Mark Zuckerberg's recent blog discussing Facebook's vision to become a 'privacy-focused' platform comes just over a month after he announced its merger with Instagram and WhatsApp. The merger has raised concerns (from, amongst others, Ireland's DPC who regulate Facebook in the EU) for users' privacy across the three platforms and the sharing of data between them.

2018 was famously not Zuckerberg's year. The Cambridge Analytica scandal, which saw data from 50 million Facebook profiles used to influence the campaigns both of Donald Trump's election team and of Vote Leave, was a wake-up call to the omnipotence of data as a commodity and power in our society. Facebook, though arguably no more than the vehicle for Cambridge Analytica's abuses, became synonymous with an unsettling reality about data and privacy.

It's no leap, then, to see Zuckerberg's blog as a PR statement, and a step towards reversing the damage. On the face of it, the post exhibits an awareness of the importance of the events of the last year as well as some commendable privacy plans. These include:

  • Better controls over who users communicate with.
  • Efforts to reduce the permanence of users' contributions.
  • Not storing data in countries with 'weak records on human rights like privacy and freedom of expression'.
  • Better encryption.

The careful balance of honesty and vision in the post echoes the Congressional hearing called in the wake of Cambridge Analytica, in which Zuckerberg seemingly took responsibility for events, accepted that mistakes were made, and guided Senators to a transparent understanding of the platform.

Yet it's the irony of what is largely symbolic backtracking that undermines Zuckerberg's intentions in this statement. By announcing plans to become privacy-focused, Facebook signals an attempt to keep its head above water after a tidal wave of its own creation.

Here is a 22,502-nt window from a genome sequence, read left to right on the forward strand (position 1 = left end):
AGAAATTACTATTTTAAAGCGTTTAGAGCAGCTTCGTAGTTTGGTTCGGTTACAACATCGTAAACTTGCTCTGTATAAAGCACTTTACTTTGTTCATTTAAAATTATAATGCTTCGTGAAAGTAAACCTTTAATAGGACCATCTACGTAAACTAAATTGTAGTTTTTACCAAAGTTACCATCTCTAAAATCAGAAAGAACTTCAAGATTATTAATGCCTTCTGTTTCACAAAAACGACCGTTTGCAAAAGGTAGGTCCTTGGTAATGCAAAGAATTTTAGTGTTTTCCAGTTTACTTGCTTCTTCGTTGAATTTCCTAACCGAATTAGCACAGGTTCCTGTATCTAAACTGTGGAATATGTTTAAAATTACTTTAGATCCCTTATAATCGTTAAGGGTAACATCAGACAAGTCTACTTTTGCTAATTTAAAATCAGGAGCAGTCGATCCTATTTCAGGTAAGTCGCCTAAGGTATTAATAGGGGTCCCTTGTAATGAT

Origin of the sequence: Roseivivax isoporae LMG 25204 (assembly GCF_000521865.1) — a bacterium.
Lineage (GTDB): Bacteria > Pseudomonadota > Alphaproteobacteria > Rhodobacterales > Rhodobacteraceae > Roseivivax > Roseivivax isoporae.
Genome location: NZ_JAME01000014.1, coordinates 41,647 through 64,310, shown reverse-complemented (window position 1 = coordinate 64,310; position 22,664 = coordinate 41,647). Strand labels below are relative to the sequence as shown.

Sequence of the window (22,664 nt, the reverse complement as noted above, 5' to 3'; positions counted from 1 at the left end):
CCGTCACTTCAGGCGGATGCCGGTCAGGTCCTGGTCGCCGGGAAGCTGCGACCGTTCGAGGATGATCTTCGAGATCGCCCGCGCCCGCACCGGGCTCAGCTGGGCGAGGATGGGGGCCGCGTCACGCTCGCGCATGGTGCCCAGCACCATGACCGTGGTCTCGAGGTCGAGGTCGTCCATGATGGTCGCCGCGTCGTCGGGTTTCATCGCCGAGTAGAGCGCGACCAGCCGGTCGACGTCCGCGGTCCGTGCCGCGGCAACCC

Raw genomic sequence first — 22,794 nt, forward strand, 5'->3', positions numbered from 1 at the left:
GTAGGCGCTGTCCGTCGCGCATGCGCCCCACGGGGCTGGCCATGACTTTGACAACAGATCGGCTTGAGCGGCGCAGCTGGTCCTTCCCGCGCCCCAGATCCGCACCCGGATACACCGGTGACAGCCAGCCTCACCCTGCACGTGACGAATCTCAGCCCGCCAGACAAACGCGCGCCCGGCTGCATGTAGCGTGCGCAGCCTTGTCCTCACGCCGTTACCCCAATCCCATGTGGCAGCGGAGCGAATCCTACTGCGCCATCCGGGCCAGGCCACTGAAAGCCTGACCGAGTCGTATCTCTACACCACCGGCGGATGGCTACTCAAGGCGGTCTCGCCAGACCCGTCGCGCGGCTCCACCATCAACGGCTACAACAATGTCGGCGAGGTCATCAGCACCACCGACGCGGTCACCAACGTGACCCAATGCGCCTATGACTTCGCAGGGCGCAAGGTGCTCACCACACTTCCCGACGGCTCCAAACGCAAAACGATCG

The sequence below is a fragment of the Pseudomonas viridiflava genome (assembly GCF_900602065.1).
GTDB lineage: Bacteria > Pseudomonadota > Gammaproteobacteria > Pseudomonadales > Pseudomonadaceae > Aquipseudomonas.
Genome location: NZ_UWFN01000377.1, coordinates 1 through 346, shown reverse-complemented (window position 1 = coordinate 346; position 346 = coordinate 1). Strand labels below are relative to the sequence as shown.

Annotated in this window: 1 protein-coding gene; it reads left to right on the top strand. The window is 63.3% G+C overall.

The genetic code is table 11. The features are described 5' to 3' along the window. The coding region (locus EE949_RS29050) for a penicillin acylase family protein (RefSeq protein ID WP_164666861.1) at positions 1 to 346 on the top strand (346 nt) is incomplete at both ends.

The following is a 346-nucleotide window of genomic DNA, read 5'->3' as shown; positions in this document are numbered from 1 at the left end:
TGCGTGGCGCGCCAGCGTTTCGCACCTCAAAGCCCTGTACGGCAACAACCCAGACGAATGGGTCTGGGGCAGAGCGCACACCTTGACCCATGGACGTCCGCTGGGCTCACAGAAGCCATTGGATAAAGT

Framing the vision within the upcoming platform merger allows Zuckerberg to present the plans as proactive, a key facet of of Anne Cavoukian's 'privacy by design' approach that many uphold as the go-to framework for data protection. But his statement is entirely reactive.

Since its inception, Facebook has been the arbiter of the mistakes that privacy by design seeks to learn from. In its very nature it has encouraged data irresponsibility, being all about broadcasting, networks of hundreds, and an almost competitive attitude to making our lives public. It created an environment in which users unknowingly let harmless 'likes' and quizzes become a paper trail for their behaviour and psychology.

Beyond this encouragement of consensual and habitual data sharing, the documents that arose from the Six4Three lawsuit last year exhibit that discussions about monetising data were going on at Facebook as early as 2012.

Zuckerberg is right to identify a move towards curation, control, and privacy in the way we behave online. It is already beginning to manifest in Instagram which recently added their 'close friends' feature. As he puts it, there is a desire for 'the digital equivalent of the living room' rather than the 'town square'. But not only has this observation been made before, it has been so in response to everything Facebook stands for.

More than a preference or trend, what Zuckerberg identifies is a need. A need for a better, more transparent attitude to privacy than what Facebook has offered up to now. And he is not the first.

Photo by ev on Unsplash